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Originally appearing in Volume V17, Page 267 of the 1911 Encyclopedia Britannica.
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JAMES MACPHERSON (1736–1796), Scottish " translator " of the Ossianic poems, was born at Ruthven in the parish of Kingussie, Inverness, on the 27th of October 1736. He was sent in 1753 to King's College, Aberdeen, removing two years later to Marischal College. He also studied at Edinburgh, but took no degree. He is said to have written over 4000 lines of verse while a student, but though some of this was published, notably The Highlander (1758), he afterwards tried to suppress it. On leaving college he taught in the school of his native place. At Moffat he met John Home, the author of Douglas, for whom he recited some Gaelic verses from memory. He also showed him MSS. of Gaelic poetry, supposed to have been picked up in the Highlands, and, encouraged by Home and others, he produced a number of pieces translated from the Gaelic, which he was induced to publish at Edinburgh in 1760 as Fragments of Ancient Poetry collected in the Highlands of Scotland. Dr Hugh Blair, who was a firm believer in the authenticity of the poems, got up a subscription to allow Macpherson to pursue his Gaelic researches. In the autumn he set out to visit western Inverness, the islands of Skye, North and South Uist and Benbecula. He obtained MSS. which he translated with the assistance of Captain Morrison and the Rev. A. Gallie. Later in the year he made an expedition to Mull, when he obtained other MSS. In 1761 he announced the discovery of an epic on the subject of Fingal, and in December he published Fingal, an Ancient Epic Poem in Six Books, together with Several Other Poems composed by Ossian, the Son of Fingal, translated from the Gaelic Language, written in the musical measured prose of which he had made use in his earlier volume. Temora followed in 1763, and a collected edition; The Works of Ossian, in 1765. The genuineness of these so-called translations from the works of a 3rd-century bard was immediately challenged in England, and Dr Johnson, after some local investigation, asserted (Journey to the Western Islands of Scotland, 1775) that Macpherson had only found fragments of ancient poems and stories, which he had woven into a romance of his own composition. Macpherson is said to have sent Johnson a challenge, to Which Johnson replied that he was not to be deterred from detecting what he thought a cheat by the menaces of a ruffian. Macpherson never produced his originals, which he refused to publish on the ground of the ex-• pense. In 1764 he was made secretary to General Johnstone at Pensacola, West Florida, and when he returned, two years later, to England, after a quarrel with Johnstone, he was allowed to retain his salary as a pension. He occupied himself with writing several historical works, the most important of which was Original Papers, containing the Secret History of Great Britain from the Restoration to the Accession of the House of Hanover; to which are prefixed Extracts from the Life of James II., as written by himself (1775). He enjoyed a salary for defending the policy of Lord North's government, and held the lucrative post of London agent to Mahommed Ali, nabob of Arcot. He entered parliament in 178o, and continued to sit until his death. In his later years he bought an estate, to which he gave the name of Belville, in his native county of Inverness, where he died on the 17th of February 1796. After Macpherson's death, Malcolm Laing, in an appendix to his History of Scotland (1800), propounded the extreme view that industry; manufactures include casks, mats, rope and utensils for the wine-trade. The town has a large trade in wine of the district, known as Macon. It is a railway centre of considerable importance, being the point at which the line from Paris to Marseilles is joined by that from Mont Cenis and Geneva, as well as by a branch from Moulins. Macon (Matisco).was an important town of the Aedui, but under the Romans it was supplanted by Autun and Lyons. It suffered a succession of disasters at the hands of the Gefmans, Burgundians, Vandals, Huns, Hungarians and even of the Carolingian kings. In the feudal period it was an important countship which in 1228 was sold to the king of France, but more than once afterwards passed into the possession of the dukes of Burgundy, until the ownership of the French crown was established in the time of Louis XI. In the 16th century Macon became a strong-hold of the Huguenots, but afterwards fell into the hands of the League, and did not yield to Henry IV. until 1594. The bishopric, created by King Childebert, was suppressed in 1790.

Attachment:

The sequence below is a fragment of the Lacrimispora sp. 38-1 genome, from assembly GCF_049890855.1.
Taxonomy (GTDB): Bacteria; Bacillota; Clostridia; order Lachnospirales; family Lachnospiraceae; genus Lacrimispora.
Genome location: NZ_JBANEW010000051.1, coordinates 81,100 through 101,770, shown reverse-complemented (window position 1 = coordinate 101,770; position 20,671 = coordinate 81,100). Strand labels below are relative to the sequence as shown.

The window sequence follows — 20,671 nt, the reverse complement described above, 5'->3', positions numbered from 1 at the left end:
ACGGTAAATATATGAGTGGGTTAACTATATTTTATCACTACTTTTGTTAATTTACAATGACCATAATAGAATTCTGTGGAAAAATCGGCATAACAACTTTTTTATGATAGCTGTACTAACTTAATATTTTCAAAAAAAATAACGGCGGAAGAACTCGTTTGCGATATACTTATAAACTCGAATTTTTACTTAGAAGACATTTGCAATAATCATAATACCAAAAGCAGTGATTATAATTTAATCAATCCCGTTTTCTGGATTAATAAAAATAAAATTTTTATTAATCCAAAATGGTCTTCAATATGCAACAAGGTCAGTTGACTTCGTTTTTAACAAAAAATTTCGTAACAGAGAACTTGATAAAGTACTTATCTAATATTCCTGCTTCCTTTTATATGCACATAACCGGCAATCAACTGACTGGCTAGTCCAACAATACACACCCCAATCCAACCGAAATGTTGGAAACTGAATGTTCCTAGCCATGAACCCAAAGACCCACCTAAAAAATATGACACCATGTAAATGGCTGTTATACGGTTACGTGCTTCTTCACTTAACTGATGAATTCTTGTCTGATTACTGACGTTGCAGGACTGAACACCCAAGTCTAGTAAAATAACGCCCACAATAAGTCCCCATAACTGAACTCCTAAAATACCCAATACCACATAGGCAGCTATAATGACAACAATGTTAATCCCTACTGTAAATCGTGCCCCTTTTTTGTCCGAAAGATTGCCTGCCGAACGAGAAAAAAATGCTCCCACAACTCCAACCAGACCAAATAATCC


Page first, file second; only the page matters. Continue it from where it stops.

End of Article: JAMES MACPHERSON (1736–1796)

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